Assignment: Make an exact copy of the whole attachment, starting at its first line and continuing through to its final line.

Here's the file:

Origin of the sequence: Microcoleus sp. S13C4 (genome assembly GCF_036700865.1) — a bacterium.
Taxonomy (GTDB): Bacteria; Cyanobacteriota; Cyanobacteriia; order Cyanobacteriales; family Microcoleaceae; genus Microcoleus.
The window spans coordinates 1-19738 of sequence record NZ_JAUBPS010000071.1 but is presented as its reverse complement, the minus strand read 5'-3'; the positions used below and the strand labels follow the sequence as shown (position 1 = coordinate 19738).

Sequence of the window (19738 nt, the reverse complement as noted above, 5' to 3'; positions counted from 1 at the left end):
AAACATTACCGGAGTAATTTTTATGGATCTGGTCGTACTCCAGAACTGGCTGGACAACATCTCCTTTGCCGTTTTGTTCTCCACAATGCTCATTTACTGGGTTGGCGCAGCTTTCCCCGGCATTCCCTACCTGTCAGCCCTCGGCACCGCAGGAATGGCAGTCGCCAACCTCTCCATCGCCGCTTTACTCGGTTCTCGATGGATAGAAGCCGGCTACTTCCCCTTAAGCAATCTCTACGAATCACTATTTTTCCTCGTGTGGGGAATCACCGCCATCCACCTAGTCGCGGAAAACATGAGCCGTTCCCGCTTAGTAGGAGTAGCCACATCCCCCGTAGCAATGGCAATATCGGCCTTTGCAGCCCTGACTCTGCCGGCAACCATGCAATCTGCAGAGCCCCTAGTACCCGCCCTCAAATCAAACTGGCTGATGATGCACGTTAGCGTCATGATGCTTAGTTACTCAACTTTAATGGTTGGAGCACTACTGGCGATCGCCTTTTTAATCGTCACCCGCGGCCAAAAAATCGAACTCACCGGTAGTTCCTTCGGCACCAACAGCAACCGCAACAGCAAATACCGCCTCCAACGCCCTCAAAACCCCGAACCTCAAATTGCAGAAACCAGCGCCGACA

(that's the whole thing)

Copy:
Origin of the sequence: Microcoleus sp. S13C4 (genome assembly GCF_036700865.1) — a bacterium.
Taxonomy (GTDB): Bacteria; Cyanobacteriota; Cyanobacteriia; order Cyanobacteriales; family Microcoleaceae; genus Microcoleus.
The window spans coordinates 1-19738 of sequence record NZ_JAUBPS010000071.1 but is presented as its reverse complement, the minus strand read 5'-3'; the positions used below and the strand labels follow the sequence as shown (position 1 = coordinate 19738).

Sequence of the window (19738 nt, the reverse complement as noted above, 5' to 3'; positions counted from 1 at the left end):
AAACATTACCGGAGTAATTTTTATGGATCTGGTCGTACTCCAGAACTGGCTGGACAACATCTCCTTTGCCGTTTTGTTCTCCACAATGCTCATTTACTGGGTTGGCGCAGCTTTCCCCGGCATTCCCTACCTGTCAGCCCTCGGCACCGCAGGAATGGCAGTCGCCAACCTCTCCATCGCCGCTTTACTCGGTTCTCGATGGATAGAAGCCGGCTACTTCCCCTTAAGCAATCTCTACGAATCACTATTTTTCCTCGTGTGGGGAATCACCGCCATCCACCTAGTCGCGGAAAACATGAGCCGTTCCCGCTTAGTAGGAGTAGCCACATCCCCCGTAGCAATGGCAATATCGGCCTTTGCAGCCCTGACTCTGCCGGCAACCATGCAATCTGCAGAGCCCCTAGTACCCGCCCTCAAATCAAACTGGCTGATGATGCACGTTAGCGTCATGATGCTTAGTTACTCAACTTTAATGGTTGGAGCACTACTGGCGATCGCCTTTTTAATCGTCACCCGCGGCCAAAAAATCGAACTCACCGGTAGTTCCTTCGGCACCAACAGCAACCGCAACAGCAAATACCGCCTCCAACGCCCTCAAAACCCCGAACCTCAAATTGCAGAAACCAGCGCCGACA